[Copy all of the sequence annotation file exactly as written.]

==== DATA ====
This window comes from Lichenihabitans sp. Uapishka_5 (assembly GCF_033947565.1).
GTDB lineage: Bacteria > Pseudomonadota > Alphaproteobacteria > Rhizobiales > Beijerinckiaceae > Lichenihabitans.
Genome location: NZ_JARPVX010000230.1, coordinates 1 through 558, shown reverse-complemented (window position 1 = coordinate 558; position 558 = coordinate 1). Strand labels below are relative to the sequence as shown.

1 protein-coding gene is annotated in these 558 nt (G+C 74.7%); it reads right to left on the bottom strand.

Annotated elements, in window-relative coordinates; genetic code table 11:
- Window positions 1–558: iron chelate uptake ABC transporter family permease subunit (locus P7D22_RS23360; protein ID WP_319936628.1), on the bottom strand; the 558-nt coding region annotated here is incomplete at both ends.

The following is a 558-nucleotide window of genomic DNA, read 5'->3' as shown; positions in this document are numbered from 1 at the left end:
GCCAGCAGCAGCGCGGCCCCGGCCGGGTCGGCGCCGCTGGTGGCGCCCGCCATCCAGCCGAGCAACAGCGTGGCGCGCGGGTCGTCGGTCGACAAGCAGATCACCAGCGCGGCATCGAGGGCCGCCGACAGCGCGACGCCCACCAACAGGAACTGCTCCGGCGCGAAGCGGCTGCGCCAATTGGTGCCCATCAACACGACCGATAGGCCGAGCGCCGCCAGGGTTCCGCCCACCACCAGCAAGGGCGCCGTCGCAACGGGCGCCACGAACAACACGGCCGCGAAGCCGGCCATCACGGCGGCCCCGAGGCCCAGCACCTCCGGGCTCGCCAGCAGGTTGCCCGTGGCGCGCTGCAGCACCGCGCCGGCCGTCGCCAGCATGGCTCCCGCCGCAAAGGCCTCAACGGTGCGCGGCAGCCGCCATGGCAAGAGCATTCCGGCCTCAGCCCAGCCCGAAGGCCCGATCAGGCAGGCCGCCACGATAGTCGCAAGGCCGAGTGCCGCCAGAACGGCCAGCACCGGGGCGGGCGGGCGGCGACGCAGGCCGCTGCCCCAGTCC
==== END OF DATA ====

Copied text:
This window comes from Lichenihabitans sp. Uapishka_5 (assembly GCF_033947565.1).
GTDB lineage: Bacteria > Pseudomonadota > Alphaproteobacteria > Rhizobiales > Beijerinckiaceae > Lichenihabitans.
Genome location: NZ_JARPVX010000230.1, coordinates 1 through 558, shown reverse-complemented (window position 1 = coordinate 558; position 558 = coordinate 1). Strand labels below are relative to the sequence as shown.

1 protein-coding gene is annotated in these 558 nt (G+C 74.7%); it reads right to left on the bottom strand.

Annotated elements, in window-relative coordinates; genetic code table 11:
- Window positions 1–558: iron chelate uptake ABC transporter family permease subunit (locus P7D22_RS23360; protein ID WP_319936628.1), on the bottom strand; the 558-nt coding region annotated here is incomplete at both ends.

The following is a 558-nucleotide window of genomic DNA, read 5'->3' as shown; positions in this document are numbered from 1 at the left end:
GCCAGCAGCAGCGCGGCCCCGGCCGGGTCGGCGCCGCTGGTGGCGCCCGCCATCCAGCCGAGCAACAGCGTGGCGCGCGGGTCGTCGGTCGACAAGCAGATCACCAGCGCGGCATCGAGGGCCGCCGACAGCGCGACGCCCACCAACAGGAACTGCTCCGGCGCGAAGCGGCTGCGCCAATTGGTGCCCATCAACACGACCGATAGGCCGAGCGCCGCCAGGGTTCCGCCCACCACCAGCAAGGGCGCCGTCGCAACGGGCGCCACGAACAACACGGCCGCGAAGCCGGCCATCACGGCGGCCCCGAGGCCCAGCACCTCCGGGCTCGCCAGCAGGTTGCCCGTGGCGCGCTGCAGCACCGCGCCGGCCGTCGCCAGCATGGCTCCCGCCGCAAAGGCCTCAACGGTGCGCGGCAGCCGCCATGGCAAGAGCATTCCGGCCTCAGCCCAGCCCGAAGGCCCGATCAGGCAGGCCGCCACGATAGTCGCAAGGCCGAGTGCCGCCAGAACGGCCAGCACCGGGGCGGGCGGGCGGCGACGCAGGCCGCTGCCCCAGTCC